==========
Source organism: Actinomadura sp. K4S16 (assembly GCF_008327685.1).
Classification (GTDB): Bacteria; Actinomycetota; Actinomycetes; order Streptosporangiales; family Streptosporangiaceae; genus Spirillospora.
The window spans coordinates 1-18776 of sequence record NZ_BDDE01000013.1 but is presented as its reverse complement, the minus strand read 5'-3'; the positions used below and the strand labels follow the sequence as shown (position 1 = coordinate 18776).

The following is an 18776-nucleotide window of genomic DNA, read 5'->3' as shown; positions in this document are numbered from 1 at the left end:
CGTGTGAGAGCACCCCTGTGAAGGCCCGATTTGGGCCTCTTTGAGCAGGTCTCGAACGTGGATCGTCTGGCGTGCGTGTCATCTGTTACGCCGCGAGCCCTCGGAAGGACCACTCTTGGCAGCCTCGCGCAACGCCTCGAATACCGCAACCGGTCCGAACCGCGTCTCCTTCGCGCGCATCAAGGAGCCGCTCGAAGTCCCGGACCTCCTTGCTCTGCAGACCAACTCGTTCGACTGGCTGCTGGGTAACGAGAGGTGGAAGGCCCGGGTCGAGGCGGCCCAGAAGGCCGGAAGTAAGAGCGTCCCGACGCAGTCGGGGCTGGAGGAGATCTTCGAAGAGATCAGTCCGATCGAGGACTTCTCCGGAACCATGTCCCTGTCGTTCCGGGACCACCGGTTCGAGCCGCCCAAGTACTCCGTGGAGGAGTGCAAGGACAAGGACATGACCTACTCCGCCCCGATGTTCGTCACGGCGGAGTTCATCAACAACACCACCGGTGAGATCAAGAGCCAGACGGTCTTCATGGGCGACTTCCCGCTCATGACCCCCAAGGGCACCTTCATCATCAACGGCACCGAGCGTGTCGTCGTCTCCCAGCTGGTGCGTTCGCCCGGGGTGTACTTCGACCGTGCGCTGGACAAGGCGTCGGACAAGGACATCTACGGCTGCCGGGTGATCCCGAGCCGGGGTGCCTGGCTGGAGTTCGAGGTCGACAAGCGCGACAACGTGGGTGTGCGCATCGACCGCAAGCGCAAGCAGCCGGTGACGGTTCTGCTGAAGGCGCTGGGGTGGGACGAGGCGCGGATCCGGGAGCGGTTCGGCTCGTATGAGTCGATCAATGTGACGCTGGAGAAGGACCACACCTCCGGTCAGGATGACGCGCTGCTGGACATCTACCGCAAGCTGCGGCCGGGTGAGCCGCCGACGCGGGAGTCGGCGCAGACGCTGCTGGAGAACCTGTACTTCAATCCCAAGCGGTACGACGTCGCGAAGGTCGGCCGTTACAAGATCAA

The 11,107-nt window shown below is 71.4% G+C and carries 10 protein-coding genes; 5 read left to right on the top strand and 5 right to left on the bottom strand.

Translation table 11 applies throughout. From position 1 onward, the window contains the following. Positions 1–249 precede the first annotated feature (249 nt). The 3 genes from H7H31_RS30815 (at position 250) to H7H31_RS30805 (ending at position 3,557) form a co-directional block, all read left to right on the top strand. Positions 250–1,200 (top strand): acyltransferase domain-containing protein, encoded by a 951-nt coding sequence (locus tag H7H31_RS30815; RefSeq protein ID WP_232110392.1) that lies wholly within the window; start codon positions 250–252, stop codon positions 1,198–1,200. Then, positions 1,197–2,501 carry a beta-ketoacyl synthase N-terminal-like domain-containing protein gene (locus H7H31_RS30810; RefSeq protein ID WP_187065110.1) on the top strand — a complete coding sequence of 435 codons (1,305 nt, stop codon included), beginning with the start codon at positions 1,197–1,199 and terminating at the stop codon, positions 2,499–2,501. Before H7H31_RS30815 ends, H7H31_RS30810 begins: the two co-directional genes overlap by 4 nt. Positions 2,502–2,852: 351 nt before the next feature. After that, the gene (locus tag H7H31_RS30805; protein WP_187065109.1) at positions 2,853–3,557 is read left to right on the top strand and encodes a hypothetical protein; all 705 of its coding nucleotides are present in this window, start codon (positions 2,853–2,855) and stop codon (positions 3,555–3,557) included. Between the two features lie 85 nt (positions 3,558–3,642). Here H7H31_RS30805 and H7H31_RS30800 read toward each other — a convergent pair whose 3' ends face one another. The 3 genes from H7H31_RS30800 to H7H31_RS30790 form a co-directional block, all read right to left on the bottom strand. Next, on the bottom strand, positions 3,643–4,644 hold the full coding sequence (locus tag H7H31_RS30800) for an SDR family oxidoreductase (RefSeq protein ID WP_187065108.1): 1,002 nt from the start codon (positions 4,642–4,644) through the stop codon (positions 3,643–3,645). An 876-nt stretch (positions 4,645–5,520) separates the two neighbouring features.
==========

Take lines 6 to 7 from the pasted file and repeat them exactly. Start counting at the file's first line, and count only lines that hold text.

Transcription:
The 11,107-nt window shown below is 71.4% G+C and carries 10 protein-coding genes; 5 read left to right on the top strand and 5 right to left on the bottom strand.

Translation table 11 applies throughout. From position 1 onward, the window contains the following. Positions 1–249 precede the first annotated feature (249 nt). The 3 genes from H7H31_RS30815 (at position 250) to H7H31_RS30805 (ending at position 3,557) form a co-directional block, all read left to right on the top strand. Positions 250–1,200 (top strand): acyltransferase domain-containing protein, encoded by a 951-nt coding sequence (locus tag H7H31_RS30815; RefSeq protein ID WP_232110392.1) that lies wholly within the window; start codon positions 250–252, stop codon positions 1,198–1,200. Then, positions 1,197–2,501 carry a beta-ketoacyl synthase N-terminal-like domain-containing protein gene (locus H7H31_RS30810; RefSeq protein ID WP_187065110.1) on the top strand — a complete coding sequence of 435 codons (1,305 nt, stop codon included), beginning with the start codon at positions 1,197–1,199 and terminating at the stop codon, positions 2,499–2,501. Before H7H31_RS30815 ends, H7H31_RS30810 begins: the two co-directional genes overlap by 4 nt. Positions 2,502–2,852: 351 nt before the next feature. After that, the gene (locus tag H7H31_RS30805; protein WP_187065109.1) at positions 2,853–3,557 is read left to right on the top strand and encodes a hypothetical protein; all 705 of its coding nucleotides are present in this window, start codon (positions 2,853–2,855) and stop codon (positions 3,555–3,557) included. Between the two features lie 85 nt (positions 3,558–3,642). Here H7H31_RS30805 and H7H31_RS30800 read toward each other — a convergent pair whose 3' ends face one another. The 3 genes from H7H31_RS30800 to H7H31_RS30790 form a co-directional block, all read right to left on the bottom strand. Next, on the bottom strand, positions 3,643–4,644 hold the full coding sequence (locus tag H7H31_RS30800) for an SDR family oxidoreductase (RefSeq protein ID WP_187065108.1): 1,002 nt from the start codon (positions 4,642–4,644) through the stop codon (positions 3,643–3,645). An 876-nt stretch (positions 4,645–5,520) separates the two neighbouring features.